A brave new voice among the new generation of Indian filmmakers, Lijo Jose Pellissery, who works in the Malayalam film industry, is known for stretching the limits of mainstream cinema with Indian-style dark humour that is abound with death, crime and religion. His 2019 action thriller Jallikattu was selected as India’s entry for the Best International Feature Film at the 93rd Academy Awards.
We pick five films by Pellissery, who will be celebrating his 44th birthday tomorrow (September 18), which showcase his range and mastery over the medium.
Starring Fadadh Faasil and Indrajith Sukumaran, Pellissery’s 2013 musical romcom Amen will transport you to a new realm with its unique storytelling. Prashant Pillai’s soothing background score is used as a storytelling device in the film, which touches upon the influence of religion and culture in the quest of love.
The film shows how Solomon (Fahadh), an unsuccessful clarinet player and member of a defunct band, falls in love with the only daughter of a dirty businessman and tries to overcome every obstacle that comes his way. He must put together his old band once again and win a prestigious music competition in order to be united with his love. Solomon finds an unlikely ally in the form of Father Vincent Vattolli (Indrajith).
Double Barrel (2015)
Double Barrel is Pelliserry’s attempt to create a unique mass entertainer that would be high on wackiness and style. It is a fanatic, absurdist gangster parody, starring Prithviraj and Indrajith Sukumaran in the lead roles.
Set is a mysterious coastal town that resembles Goa, the film revolves around two precious gems that are deemed valuable only if they are together. Rival gangs try to employ two local thugs — Pancho (played by Prithviraj) and Vinci (played by Indrajith) — to buy the gems from a local don. However, when they double-cross the gangs, a full-blown gang war begins. The unapologetic over-the-top parody is a nod to the works of Hollywood director Guy Ritchie.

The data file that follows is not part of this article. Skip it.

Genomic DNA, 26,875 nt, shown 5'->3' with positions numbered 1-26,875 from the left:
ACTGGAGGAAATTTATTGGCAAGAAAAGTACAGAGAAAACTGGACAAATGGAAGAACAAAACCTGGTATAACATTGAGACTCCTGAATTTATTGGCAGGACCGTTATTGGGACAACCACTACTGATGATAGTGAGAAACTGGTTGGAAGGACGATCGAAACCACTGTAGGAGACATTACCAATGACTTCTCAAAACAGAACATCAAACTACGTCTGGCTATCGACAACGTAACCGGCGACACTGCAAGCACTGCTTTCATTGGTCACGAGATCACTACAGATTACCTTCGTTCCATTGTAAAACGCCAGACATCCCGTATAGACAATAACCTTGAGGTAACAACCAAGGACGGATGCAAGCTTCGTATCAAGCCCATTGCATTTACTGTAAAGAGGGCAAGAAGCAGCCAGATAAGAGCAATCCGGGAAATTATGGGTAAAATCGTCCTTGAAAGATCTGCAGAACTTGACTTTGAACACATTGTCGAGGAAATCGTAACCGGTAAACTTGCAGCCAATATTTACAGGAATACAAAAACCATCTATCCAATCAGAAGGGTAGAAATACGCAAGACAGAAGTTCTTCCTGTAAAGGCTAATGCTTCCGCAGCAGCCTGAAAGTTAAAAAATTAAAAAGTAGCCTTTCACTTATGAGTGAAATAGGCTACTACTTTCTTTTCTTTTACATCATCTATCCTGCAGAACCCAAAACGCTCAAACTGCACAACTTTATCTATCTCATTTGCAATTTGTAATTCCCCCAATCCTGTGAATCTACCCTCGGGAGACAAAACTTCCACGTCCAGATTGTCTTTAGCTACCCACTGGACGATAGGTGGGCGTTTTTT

Angamaly Diaries (2017)
Foul language and rowdy sequences are usually symptomatic of crime movies. But Pellissery challenges the conventions of this genre by introducing romance and comedy to its plot even amid all the customary violence.
Set in the small town of Angamaly, the movie revolves around Vincent Pepe (played by Antony Varghese), who is impressed by the power of local gangs-cum-football teams and is determined to form his own ‘team’. He eventually forms a team that gets involved in several skirmishes with other local gangs. Trouble begins when Pepe accidentally kills a person during one such fight. Now Pepe and his gang have to make strategic alliances to stay safe.
Ee.Ma.Yau (Rest in Peace) sheds light on the grim topic of death through comedy. Pellissery and writer P. F. Mathews designed the film in a way that is virtually impossible not to be moved by the sheer humanity of the film and its characters.
The film revolves around the death of Vavachan Mesthiri (played by Kainakari Thankaraj), the patriarch of a lower-middle-class family of fishermen, in the picturesque coastal village of Chellanam. It explores the comedy of errors that follows when the family members, led by Vavachan’s elder son Eeshi (played by Chemban Vinod Jose), try to give Vavachan a grand send-off.
After his acclaimed action thriller Jallikattu, Pellissery moved to explore science fiction horror with Churuli. Pellissery, which combines elements of action, horror, humour and sci-fi.
Based on the short story Kaligeminarile Kuttavalikal by Vinoy Thomas, Churuli chronicles the tale of two undercover police officers who search for a wanted criminal known as Mayiladumparambil Joy. The officers, played by Vinay Forrt and Chemban Vinod Jose, are in different phases of their careers. They arrive at a mysterious village called Churuli and find themselves stuck there as eerie events unfold before them.